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The Root’s Focus on Obesity Conference

Posted Jul 13 2012 6:20pm
The Root Magazine held a “Focus on Obesity” conference today at the Washington Post as part of their Black, Fit & Healthy Series. The American Beverage Association sponsored the event, along with the Office of Minority Health in the Department of Health and Human Services, and HBO. Sam Kass, White House assistant chef and senior policy advisor for food initiatives, delivered the keynote address. Three series of panels brought together prominent speakers from government and private groups that fight obesity within the African American community. The conference was geared towards discussing solutions to the obesity epidemic. Below are some ideas panelists threw out, compiled by Christine Gary, MS, from our Washington, DC office.

Home and Community Solutions
·         With Bloomberg’s proposed soda ban setting the stage for this panel, speakers championed the individual citizen’s informed choice over governmental bans or taxes on food.
·         The panel instead supported educational health campaigns, parental role models, and community partnerships.
·         Mayors are connecting the private and public sector to fund community renovation. By partnering with organizations, cities can create safe clean parks, sidewalks, bike lanes, etc.
·         Churches and workplaces are now incorporating wellness services.

Sam Kass Keynote Luncheon
·         The Army says obesity is the #1 disqualifying factor for service in the military. Four-star generals say obesity is the #1 threat to national security. Sometimes out of shape recruits need pre boot camp before boot camp.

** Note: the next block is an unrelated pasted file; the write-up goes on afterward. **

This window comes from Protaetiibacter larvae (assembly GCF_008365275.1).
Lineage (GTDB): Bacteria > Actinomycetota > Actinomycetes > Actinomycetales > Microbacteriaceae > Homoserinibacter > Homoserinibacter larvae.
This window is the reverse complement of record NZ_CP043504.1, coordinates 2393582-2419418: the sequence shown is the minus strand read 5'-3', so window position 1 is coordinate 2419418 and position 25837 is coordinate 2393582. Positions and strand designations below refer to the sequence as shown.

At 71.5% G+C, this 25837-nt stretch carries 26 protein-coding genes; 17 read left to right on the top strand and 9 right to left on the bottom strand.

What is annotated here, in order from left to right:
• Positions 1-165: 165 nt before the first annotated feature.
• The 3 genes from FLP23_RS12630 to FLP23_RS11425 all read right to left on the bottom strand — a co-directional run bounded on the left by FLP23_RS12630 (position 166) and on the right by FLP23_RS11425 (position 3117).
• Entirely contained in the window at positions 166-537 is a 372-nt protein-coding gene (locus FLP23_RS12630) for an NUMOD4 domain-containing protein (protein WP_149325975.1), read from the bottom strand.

Disparities Solutions Panel
·         Health care providers need to understand the cultural dynamics and gender specific issues w/n the African American community.
·         Doctors should be reimbursed for providing the ongoing counseling needed for lifestyle changes.
·         ACA allocates $16 million in funds for obesity and hypertension, and $74 million in prevention funds (which include obesity as it relates to heart disease and diabetes). But small communities and non-profits are competing with big boys (John Hopkins and AHA) in a losing battle for funds.
·         Instead of talking about childhood obesity, which can plant seeds for body image issues, shift dialogue to spotlight health; how to build healthy families and healthy cities and communities.
·         Why are white people the gold standards against which African Americans are compared? Journalists need to be aware of what stories they cover and promote. Recently a study claiming black girls don’t benefit as much from exercise as white girls got extensive media coverage, even though the study was fraught with design errors.

School-Based Solutions Panel
·         Physical education should be kept in schools and held to high standards. It should incorporate assessable learning outcomes and planned sequential sessions. The CDC has a Physical Education Curriculum Analysis Tool .
·         Get creative. Serve pizza w/ portobello mushrooms the children grew in a school garden during science class.
·         Panelists debunked the assumption that it costs more to eat healthy.
·         The ABA representative said their recent change in school beverage offerings was well received, and credited the focus groups they had with mothers prior to for the smooth transition.
·         Two good resources mentioned were the National Wildlife Federation’s Eco-schools program , and the Parent-Teacher Association’s family-school partnerships .

See the full conference agenda ; Find  The Root on Facebook ; Follow them on  Twitter ; Event hashtag: #focusonobesity
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